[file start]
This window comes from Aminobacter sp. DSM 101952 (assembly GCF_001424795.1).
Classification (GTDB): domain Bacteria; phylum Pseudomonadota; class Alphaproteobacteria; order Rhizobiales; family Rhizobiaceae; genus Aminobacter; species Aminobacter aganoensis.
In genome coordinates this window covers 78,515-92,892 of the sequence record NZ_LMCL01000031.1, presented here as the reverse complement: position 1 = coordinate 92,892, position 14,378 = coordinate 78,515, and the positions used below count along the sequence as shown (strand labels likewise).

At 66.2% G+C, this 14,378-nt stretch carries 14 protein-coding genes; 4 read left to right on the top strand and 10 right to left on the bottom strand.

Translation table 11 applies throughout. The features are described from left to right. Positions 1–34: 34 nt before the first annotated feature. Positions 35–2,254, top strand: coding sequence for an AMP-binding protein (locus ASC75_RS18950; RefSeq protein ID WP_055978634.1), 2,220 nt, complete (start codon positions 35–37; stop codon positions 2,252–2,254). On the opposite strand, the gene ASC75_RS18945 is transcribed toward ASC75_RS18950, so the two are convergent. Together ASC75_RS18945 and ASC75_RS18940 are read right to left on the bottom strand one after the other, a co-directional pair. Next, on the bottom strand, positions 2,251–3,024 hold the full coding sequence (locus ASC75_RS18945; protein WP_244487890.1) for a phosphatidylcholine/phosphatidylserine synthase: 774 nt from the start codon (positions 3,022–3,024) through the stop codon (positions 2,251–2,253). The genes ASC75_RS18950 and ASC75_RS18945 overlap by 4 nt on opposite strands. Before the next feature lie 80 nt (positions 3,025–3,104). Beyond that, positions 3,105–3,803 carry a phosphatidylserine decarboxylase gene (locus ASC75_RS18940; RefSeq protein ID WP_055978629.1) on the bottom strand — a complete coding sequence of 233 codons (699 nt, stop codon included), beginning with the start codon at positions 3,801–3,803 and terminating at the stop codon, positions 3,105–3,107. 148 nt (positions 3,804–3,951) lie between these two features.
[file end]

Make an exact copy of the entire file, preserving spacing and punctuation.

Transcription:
This window comes from Aminobacter sp. DSM 101952 (assembly GCF_001424795.1).
Classification (GTDB): domain Bacteria; phylum Pseudomonadota; class Alphaproteobacteria; order Rhizobiales; family Rhizobiaceae; genus Aminobacter; species Aminobacter aganoensis.
In genome coordinates this window covers 78,515-92,892 of the sequence record NZ_LMCL01000031.1, presented here as the reverse complement: position 1 = coordinate 92,892, position 14,378 = coordinate 78,515, and the positions used below count along the sequence as shown (strand labels likewise).

At 66.2% G+C, this 14,378-nt stretch carries 14 protein-coding genes; 4 read left to right on the top strand and 10 right to left on the bottom strand.

Translation table 11 applies throughout. The features are described from left to right. Positions 1–34: 34 nt before the first annotated feature. Positions 35–2,254, top strand: coding sequence for an AMP-binding protein (locus ASC75_RS18950; RefSeq protein ID WP_055978634.1), 2,220 nt, complete (start codon positions 35–37; stop codon positions 2,252–2,254). On the opposite strand, the gene ASC75_RS18945 is transcribed toward ASC75_RS18950, so the two are convergent. Together ASC75_RS18945 and ASC75_RS18940 are read right to left on the bottom strand one after the other, a co-directional pair. Next, on the bottom strand, positions 2,251–3,024 hold the full coding sequence (locus ASC75_RS18945; protein WP_244487890.1) for a phosphatidylcholine/phosphatidylserine synthase: 774 nt from the start codon (positions 3,022–3,024) through the stop codon (positions 2,251–2,253). The genes ASC75_RS18950 and ASC75_RS18945 overlap by 4 nt on opposite strands. Before the next feature lie 80 nt (positions 3,025–3,104). Beyond that, positions 3,105–3,803 carry a phosphatidylserine decarboxylase gene (locus ASC75_RS18940; RefSeq protein ID WP_055978629.1) on the bottom strand — a complete coding sequence of 233 codons (699 nt, stop codon included), beginning with the start codon at positions 3,801–3,803 and terminating at the stop codon, positions 3,105–3,107. 148 nt (positions 3,804–3,951) lie between these two features.